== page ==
Inching towards better land value sharing

These are exciting times for the select-but-growing band of Westminster-watchers interested in the role land value plays in our housing crisis – and in the wider economy.

Just before Christmas, there was the launch of a new All Party Parliamentary Group on Land Value Capture, chaired by Sir Vince Cable. Then the Communities and Local Government (CLG) committee launched an inquiry into the ‘effectiveness of current land value capture methods’. This sort of language may not set pulses racing, but it’s music to the ears of some of us. It’s pertinent timing – just as Sir Oliver Letwin’s review of build out rates begins, and as the government rewrites the National Planning Policy Framework.

The National Planning Policy Framework (NPPF) sets out the rules local planning policies must follow – including the all-important ones on how much affordable housing and local infrastructure developments should provide. These rules are themselves the subject of a separate consultation, which all adds up to a busy time for policy geeks like me.

Land value sharing

When the local authority grants planning permission for new homes on, for example, a piece of ex-industrial land, the value of that land goes through the roof. That’s very nice for the landowner – but it’s the authority, acting on behalf of the community, that has created that uplift. So it’s only fair that the community should get some of that value back – especially as development also imposes cost on those who live and work near by.

New homes require new roads, new schools, new parks and other facilities to avoid overburdening existing services. So the planning system rightly demands that those profiting from the grant of planning permission contribute towards to those public benefits. Although it is the developer that gets the planning permission (and therefore pays the bill), developers know that they will have to make these payments – and should take that into account when paying for the land. In effect, the cost should be borne by the landowner, who will get a lower land price than they would have if no community benefits were required.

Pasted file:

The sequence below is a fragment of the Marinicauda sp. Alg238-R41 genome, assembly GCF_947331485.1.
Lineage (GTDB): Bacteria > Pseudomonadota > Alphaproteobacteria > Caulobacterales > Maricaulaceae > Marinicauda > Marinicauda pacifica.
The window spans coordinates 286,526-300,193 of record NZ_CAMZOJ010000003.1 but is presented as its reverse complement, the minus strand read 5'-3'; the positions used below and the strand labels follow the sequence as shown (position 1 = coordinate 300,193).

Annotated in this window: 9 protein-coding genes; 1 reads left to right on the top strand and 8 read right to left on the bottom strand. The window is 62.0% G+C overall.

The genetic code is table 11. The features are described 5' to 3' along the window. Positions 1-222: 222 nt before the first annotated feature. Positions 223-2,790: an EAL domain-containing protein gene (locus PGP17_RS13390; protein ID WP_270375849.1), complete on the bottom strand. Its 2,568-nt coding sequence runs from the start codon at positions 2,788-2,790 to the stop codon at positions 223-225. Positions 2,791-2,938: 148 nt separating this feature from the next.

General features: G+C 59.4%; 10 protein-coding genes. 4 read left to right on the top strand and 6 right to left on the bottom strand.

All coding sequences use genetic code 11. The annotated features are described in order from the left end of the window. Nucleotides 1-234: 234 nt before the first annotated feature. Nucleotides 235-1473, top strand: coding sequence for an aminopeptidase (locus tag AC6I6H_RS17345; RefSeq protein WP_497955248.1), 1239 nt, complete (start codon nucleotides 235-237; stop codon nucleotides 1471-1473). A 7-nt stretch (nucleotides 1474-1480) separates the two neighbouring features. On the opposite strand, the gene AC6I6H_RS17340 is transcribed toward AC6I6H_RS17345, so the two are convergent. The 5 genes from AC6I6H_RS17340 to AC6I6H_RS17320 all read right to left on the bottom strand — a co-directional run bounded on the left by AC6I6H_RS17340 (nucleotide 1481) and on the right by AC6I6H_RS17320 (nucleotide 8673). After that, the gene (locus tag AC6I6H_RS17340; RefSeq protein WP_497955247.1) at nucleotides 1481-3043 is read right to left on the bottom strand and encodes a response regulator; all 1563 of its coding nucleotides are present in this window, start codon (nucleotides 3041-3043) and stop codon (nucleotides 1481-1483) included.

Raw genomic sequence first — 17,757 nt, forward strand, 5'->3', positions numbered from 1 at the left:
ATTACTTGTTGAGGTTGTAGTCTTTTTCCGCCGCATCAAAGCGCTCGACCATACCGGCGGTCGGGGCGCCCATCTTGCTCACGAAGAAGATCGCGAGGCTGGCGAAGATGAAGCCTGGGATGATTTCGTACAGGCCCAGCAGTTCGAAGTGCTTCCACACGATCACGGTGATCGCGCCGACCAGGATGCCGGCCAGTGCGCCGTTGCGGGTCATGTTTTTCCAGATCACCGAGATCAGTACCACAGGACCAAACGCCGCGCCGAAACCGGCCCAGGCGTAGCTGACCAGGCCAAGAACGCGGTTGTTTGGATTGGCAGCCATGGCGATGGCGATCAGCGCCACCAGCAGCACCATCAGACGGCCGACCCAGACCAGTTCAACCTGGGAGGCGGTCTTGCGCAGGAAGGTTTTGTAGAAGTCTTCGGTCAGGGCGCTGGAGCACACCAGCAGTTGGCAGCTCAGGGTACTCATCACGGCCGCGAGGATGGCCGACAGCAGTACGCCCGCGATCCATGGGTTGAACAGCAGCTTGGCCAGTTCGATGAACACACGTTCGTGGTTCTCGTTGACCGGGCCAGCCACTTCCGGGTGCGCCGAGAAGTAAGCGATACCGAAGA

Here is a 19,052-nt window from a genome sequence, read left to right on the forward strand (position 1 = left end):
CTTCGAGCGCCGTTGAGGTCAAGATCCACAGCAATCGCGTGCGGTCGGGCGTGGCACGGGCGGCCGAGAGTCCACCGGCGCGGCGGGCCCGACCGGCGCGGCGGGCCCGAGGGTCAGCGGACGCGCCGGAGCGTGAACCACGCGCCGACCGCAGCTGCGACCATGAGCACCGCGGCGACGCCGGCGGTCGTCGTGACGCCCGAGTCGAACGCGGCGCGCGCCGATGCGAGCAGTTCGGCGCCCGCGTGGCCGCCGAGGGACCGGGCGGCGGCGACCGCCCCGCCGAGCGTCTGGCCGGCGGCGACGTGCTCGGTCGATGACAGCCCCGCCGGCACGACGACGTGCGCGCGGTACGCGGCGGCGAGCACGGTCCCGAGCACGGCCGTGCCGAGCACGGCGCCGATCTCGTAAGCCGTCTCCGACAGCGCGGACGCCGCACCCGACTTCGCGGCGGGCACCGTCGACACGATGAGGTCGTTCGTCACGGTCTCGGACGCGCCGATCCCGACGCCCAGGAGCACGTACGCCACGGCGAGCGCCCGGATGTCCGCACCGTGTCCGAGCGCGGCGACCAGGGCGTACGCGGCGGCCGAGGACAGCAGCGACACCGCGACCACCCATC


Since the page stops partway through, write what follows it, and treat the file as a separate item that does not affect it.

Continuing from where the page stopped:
This doesn’t mean the landowner loses out either, because they still get to sell their asset for many times more than what it was previously worth. The uplift can be absolutely enormous– especially when agricultural land in high pressure housing market areas is released for housing.

Sharing land value

At present, there are two main mechanisms for sharing – or capturing, if you prefer – that land value uplift with the community. These are Section 106 agreements and the Community Infrastructure Levy (CIL). The first is usually paid in kind; the S106 agreement will specify how much affordable housing the developer must build alongside the private homes that make the money. CIL is a cash charge, which the local authority gets to pay for infrastructure.

Both of these approaches are fine in principle.The problem is how the two interact in the murky world of financial viability assessments.. In a nutshell, CIL payments are a fixed amount, which the developer knows they will have to pay in advance. But affordable housing policies are more ‘flexible’ – and challengeable. The S106 agreement for each planning application is negotiated separately between the developer and the authority. It’s not hard to guess what happens when the developer challenges the authority’s demands: the CIL gets paid and the S106 gets watered down. The affordable housing eats last.

Happily, this problem should soon be tackled, as the government intends to reform viability in the NPPF rewrite. In his Budget last November, Philip Hammond also proposed some improvements to the CIL system. These are essentially sensible measures to tighten up the CIL system and encourage more local authorities to adopt CIL. The best part is the recognition that where the land value uplift created by planning permission is particularly high, the CIL rates should be much higher.

My one note of caution here: CIL’s greatest strength is that it is fixed, which means it actually gets factored into land prices. Any moves to make CIL more flexible or responsive to market changes should be careful not to undermine that strength. Otherwise it risks falling into the same circularity as S106. This would mean a developer who bets on being able to haggle down their contribution can offer the landowner more. Having overpaid to win the site, they can then – legally – use the price they paid to show that any community contribution will not be viable.

We urgently need the NPPF rewrite to put to end this vicious circle, as promised. If the CIL reforms can avoid accidentally reinstating it, we could be on the verge of a more sensible and effective system for sharing the uplift in land value. That would give local communities more of the affordable housing and infrastructure they need. It would also give developers the greater certainty they need to grow.

Better sharing of land value uplift would be a big step towards building a greater number of more, higher-quality affordable homes. If the Letwin Review also moves to address the problems of speculation and excessive land prices, it could add up to the biggest land market reform in half a century. Now that would be truly exciting.